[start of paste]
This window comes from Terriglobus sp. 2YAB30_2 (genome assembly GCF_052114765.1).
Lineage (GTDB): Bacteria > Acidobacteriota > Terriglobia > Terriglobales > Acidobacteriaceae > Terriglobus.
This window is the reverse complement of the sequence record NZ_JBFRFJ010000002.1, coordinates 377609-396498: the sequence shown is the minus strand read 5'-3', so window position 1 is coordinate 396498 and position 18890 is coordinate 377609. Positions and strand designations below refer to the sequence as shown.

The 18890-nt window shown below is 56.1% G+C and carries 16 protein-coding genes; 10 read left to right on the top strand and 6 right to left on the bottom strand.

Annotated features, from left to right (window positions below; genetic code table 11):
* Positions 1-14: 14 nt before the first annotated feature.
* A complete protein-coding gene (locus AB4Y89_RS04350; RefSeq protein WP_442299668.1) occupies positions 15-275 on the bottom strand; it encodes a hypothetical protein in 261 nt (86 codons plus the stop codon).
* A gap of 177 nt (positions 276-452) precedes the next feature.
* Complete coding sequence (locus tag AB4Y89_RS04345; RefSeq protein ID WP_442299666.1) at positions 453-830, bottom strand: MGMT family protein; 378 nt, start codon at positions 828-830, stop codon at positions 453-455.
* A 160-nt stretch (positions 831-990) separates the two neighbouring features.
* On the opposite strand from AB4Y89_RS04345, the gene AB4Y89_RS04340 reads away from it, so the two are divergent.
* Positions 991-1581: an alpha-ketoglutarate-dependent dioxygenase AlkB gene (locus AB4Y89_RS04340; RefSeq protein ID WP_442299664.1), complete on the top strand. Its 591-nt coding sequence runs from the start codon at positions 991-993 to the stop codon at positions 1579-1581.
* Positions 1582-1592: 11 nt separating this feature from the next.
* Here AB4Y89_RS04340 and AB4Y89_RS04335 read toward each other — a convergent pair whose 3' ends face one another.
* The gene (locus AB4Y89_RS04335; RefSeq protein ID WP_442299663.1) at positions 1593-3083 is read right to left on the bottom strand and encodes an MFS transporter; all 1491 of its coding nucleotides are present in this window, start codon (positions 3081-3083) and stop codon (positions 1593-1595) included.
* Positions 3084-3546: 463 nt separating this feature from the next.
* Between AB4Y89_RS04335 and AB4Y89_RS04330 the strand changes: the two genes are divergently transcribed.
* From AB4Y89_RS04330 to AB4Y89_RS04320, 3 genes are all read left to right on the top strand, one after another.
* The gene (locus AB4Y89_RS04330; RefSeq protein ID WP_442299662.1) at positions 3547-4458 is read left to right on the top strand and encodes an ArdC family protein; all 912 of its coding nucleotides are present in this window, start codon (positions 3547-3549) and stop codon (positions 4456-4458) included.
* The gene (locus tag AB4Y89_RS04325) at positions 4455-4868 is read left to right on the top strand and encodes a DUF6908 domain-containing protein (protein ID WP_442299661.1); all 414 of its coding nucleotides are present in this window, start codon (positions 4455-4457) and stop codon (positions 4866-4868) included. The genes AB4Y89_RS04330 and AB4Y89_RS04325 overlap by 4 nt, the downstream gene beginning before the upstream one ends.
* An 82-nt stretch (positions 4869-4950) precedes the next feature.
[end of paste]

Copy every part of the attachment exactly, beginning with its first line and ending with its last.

This window comes from Terriglobus sp. 2YAB30_2 (genome assembly GCF_052114765.1).
Lineage (GTDB): Bacteria > Acidobacteriota > Terriglobia > Terriglobales > Acidobacteriaceae > Terriglobus.
This window is the reverse complement of the sequence record NZ_JBFRFJ010000002.1, coordinates 377609-396498: the sequence shown is the minus strand read 5'-3', so window position 1 is coordinate 396498 and position 18890 is coordinate 377609. Positions and strand designations below refer to the sequence as shown.

The 18890-nt window shown below is 56.1% G+C and carries 16 protein-coding genes; 10 read left to right on the top strand and 6 right to left on the bottom strand.

Annotated features, from left to right (window positions below; genetic code table 11):
* Positions 1-14: 14 nt before the first annotated feature.
* A complete protein-coding gene (locus AB4Y89_RS04350; RefSeq protein WP_442299668.1) occupies positions 15-275 on the bottom strand; it encodes a hypothetical protein in 261 nt (86 codons plus the stop codon).
* A gap of 177 nt (positions 276-452) precedes the next feature.
* Complete coding sequence (locus tag AB4Y89_RS04345; RefSeq protein ID WP_442299666.1) at positions 453-830, bottom strand: MGMT family protein; 378 nt, start codon at positions 828-830, stop codon at positions 453-455.
* A 160-nt stretch (positions 831-990) separates the two neighbouring features.
* On the opposite strand from AB4Y89_RS04345, the gene AB4Y89_RS04340 reads away from it, so the two are divergent.
* Positions 991-1581: an alpha-ketoglutarate-dependent dioxygenase AlkB gene (locus AB4Y89_RS04340; RefSeq protein ID WP_442299664.1), complete on the top strand. Its 591-nt coding sequence runs from the start codon at positions 991-993 to the stop codon at positions 1579-1581.
* Positions 1582-1592: 11 nt separating this feature from the next.
* Here AB4Y89_RS04340 and AB4Y89_RS04335 read toward each other — a convergent pair whose 3' ends face one another.
* The gene (locus AB4Y89_RS04335; RefSeq protein ID WP_442299663.1) at positions 1593-3083 is read right to left on the bottom strand and encodes an MFS transporter; all 1491 of its coding nucleotides are present in this window, start codon (positions 3081-3083) and stop codon (positions 1593-1595) included.
* Positions 3084-3546: 463 nt separating this feature from the next.
* Between AB4Y89_RS04335 and AB4Y89_RS04330 the strand changes: the two genes are divergently transcribed.
* From AB4Y89_RS04330 to AB4Y89_RS04320, 3 genes are all read left to right on the top strand, one after another.
* The gene (locus AB4Y89_RS04330; RefSeq protein ID WP_442299662.1) at positions 3547-4458 is read left to right on the top strand and encodes an ArdC family protein; all 912 of its coding nucleotides are present in this window, start codon (positions 3547-3549) and stop codon (positions 4456-4458) included.
* The gene (locus tag AB4Y89_RS04325) at positions 4455-4868 is read left to right on the top strand and encodes a DUF6908 domain-containing protein (protein ID WP_442299661.1); all 414 of its coding nucleotides are present in this window, start codon (positions 4455-4457) and stop codon (positions 4866-4868) included. The genes AB4Y89_RS04330 and AB4Y89_RS04325 overlap by 4 nt, the downstream gene beginning before the upstream one ends.
* An 82-nt stretch (positions 4869-4950) precedes the next feature.